My patent also shows various exemplary video display screens that illustrate modeling proper response sequences for sample questions.
My patent also provides for an input response means 23 which is used to input communicated sensory data from the human subject to multi-media computer to conduct a psychological evaluation of the human subject.
My patent also discloses how a computer-responsive user selectable means, such as a keyboard, allows a psychological tester to select pre-recorded test instructions in appropriate languages and dialects appropriate to the language and dialect of human subject being tested.
My patent also uses the multi-media tool of an audible playback which audibly communicates one or more sets of pre-recorded test instructions, with audible playbacks having sound cards and data associated therewith, to produce audible test instruction sounds, in the appropriate language and dialect thereof.
My patent also discloses a multi-media software program that includes a plurality of discrete audible and/or visual segments such as questions to be responded to by the human subject being evaluated. In my patent, a user-selectable set of computer-generated multi-media psychological evaluative probing data communicates with the audible playback, and a recorder records responses of the human subject in response to the computer-generated psychological evaluative probing. The human subject's responses are tallied.
In my patent, a computer output printer automatically prepares a written record of the human subject's recorded responses in a written report, which report is transferred to a computer, and is stored in the randomly accessible non-volatile computer memory of the multi-media computer.
My patent also shows a psychological assessment session, using a multi-media system to give the same type of test as is done in conventional human-to-human evaluations. My patent discloses how a tested human subject sits facing a computer screen on a video display terminal of a multi-media personal computer, wherein the subject uses pointing device to indicate his or her answers.
My patent also discusses various multi-media computer components, such as a mother board containing a microprocessor and other modules and support electronics, with optional extra random access memory (RAM), a hard drive, a floppy drive using removable media (diskettes), a CD-ROM with a removable compact disk (CD), a sound board and a variety of sockets or ports to support a speaker, a microphone, a display, a mouse port and a keyboard socket.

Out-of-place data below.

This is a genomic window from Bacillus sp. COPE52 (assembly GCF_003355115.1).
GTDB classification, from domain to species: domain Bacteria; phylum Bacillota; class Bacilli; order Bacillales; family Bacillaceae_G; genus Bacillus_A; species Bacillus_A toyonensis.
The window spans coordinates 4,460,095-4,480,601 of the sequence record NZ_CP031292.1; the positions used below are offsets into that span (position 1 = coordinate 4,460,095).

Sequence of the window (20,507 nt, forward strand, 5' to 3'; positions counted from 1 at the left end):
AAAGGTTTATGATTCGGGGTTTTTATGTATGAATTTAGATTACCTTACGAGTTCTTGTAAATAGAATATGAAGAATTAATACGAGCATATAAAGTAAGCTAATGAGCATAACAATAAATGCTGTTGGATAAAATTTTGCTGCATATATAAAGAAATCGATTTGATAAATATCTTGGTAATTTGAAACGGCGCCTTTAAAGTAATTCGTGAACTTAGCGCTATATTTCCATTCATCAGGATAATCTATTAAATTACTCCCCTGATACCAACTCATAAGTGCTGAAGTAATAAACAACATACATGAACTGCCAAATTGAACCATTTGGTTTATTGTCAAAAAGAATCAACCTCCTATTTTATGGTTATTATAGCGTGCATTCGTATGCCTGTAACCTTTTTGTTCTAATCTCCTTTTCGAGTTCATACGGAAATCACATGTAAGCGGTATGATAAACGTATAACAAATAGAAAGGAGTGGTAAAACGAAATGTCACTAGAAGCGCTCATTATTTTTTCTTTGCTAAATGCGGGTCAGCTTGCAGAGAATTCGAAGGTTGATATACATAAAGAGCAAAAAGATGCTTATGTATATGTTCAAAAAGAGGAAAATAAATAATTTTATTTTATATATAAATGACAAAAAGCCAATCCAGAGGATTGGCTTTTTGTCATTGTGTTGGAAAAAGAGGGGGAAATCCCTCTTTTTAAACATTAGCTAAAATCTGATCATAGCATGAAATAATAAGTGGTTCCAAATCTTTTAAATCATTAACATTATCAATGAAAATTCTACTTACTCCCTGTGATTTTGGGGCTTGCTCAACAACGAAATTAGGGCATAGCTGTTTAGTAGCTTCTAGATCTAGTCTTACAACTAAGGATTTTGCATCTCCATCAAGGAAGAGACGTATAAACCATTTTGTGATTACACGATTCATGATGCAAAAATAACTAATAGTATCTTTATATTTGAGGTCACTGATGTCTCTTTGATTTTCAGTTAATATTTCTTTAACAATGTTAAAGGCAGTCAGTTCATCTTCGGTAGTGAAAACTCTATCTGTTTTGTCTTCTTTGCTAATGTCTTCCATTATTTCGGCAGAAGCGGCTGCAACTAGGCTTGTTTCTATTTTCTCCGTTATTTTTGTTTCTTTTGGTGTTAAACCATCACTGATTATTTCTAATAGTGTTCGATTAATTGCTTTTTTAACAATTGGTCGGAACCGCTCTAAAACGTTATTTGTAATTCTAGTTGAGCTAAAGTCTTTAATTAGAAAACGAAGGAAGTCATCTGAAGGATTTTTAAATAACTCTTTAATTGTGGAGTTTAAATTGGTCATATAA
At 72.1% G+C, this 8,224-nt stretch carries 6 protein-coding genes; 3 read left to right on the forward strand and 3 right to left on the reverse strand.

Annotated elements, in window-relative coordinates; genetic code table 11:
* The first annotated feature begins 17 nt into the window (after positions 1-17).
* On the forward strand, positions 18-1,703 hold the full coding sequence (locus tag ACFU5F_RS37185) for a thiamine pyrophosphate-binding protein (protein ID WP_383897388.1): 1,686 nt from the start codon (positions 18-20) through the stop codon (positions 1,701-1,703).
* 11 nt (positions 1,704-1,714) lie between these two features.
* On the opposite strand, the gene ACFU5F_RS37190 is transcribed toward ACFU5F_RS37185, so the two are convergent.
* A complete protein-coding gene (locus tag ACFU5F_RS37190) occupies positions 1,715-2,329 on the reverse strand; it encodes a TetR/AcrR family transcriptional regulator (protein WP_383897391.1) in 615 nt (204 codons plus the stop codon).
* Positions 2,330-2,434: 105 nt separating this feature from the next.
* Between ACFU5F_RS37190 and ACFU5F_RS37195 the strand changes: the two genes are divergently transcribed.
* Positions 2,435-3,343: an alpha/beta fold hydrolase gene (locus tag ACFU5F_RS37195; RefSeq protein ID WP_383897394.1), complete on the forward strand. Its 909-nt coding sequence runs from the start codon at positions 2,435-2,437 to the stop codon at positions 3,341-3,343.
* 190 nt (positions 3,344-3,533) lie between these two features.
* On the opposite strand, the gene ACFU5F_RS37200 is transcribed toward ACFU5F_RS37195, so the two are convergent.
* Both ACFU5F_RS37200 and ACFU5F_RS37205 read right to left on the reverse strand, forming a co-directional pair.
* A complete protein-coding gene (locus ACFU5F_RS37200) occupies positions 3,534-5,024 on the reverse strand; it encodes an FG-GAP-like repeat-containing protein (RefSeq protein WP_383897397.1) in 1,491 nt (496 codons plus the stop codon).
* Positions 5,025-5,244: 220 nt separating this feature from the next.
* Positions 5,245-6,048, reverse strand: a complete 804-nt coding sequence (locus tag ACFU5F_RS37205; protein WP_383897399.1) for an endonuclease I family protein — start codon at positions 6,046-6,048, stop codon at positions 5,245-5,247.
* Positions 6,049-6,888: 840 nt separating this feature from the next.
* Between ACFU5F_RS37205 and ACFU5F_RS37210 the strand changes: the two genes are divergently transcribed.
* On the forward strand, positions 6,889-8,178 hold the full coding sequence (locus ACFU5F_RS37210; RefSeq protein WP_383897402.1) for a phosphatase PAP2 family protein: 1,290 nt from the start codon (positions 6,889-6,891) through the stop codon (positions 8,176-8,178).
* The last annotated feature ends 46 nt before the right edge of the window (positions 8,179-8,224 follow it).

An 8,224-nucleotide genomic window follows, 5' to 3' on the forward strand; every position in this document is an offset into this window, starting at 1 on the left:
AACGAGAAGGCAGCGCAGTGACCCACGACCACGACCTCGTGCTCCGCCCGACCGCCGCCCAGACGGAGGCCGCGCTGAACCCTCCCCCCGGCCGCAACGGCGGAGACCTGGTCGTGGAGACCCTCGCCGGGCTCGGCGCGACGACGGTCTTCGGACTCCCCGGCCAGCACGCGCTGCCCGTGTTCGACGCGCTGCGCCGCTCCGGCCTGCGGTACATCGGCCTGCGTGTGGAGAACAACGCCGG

My patent gives a non-limiting example of an appropriate multi-media computer, such as a Packard Bell model AX3510, which has 8 MB RAM, a 1000 MB hard drive, Quad speed CD-ROM, stereo speakers and an Intel 100 MHZ Pentium processor.
My patent explains that Computer Assisted Assessment tools may run on a 33 MHZ '386 class processor with a 100 MB hard drive, single speed CD-ROM and 4 MB of RAM, or a notebook computer having similar capability with integral liquid crystal display (LCD).
My patent discloses that any type of pointing device can be used; such as, for example, a mouse, track ball, video game control, joy stick, or even a finger when used with a “touch screen”, as well as other display technologies such as plasma displays or Texas Instrument's micro-mirrors, which can support 3-D presentation displays, which are most appropriate in psychological assessment tests.
My patent shows that educational and psychological assessment test content is prepared using state-of-the-art multi-media authoring tools combining audio, picture and text sources, which improves over the manual administration of these psychological assessment tools, so that the automatic nature of using a computer precludes bias in test administration.
My patent reiterates that computer administration enhances on-task performance of the person being tested, in a non-biased fashion, so that test standardization is assured by computer administration.
My patent shows that multi-media technology can selectively first show an image with a plurality of objects, and then can eliminate a number of the presented objects to focus the tested subject on an appropriate response.
My patent also shows that animation can be used in creating new measures dealing with temporal issues, such as movement of objects, which is also appropriate in my present invention which, among other features, can virtually simulate a vocational environment of a job candidate. My present invention also shows that animation can also test cognitive skills in predicting events related to the virtual work environment. In my present invention, a multi-media computer is ideally suited for assessment tools that require the use of timing, to replace assessment evaluations requiring the use of a stopwatch by the clinician to either time the presentation of materials or the period for timed responses (or both).
My patent also shows that a multi-media computer may have voice recognition software of proper quality that it can reliably recognize the utterances of a tested subject and that a microphone can be used to field the responses and determine if an answer is right or wrong, or if more than one response has been given.
Such state-of-the-art of voice recognition software is disclosed in software of Syracuse Language Centers, which run on a 386-class computer with 4 MB of RAM and are capable of analyzing the pronunciation of words automatically.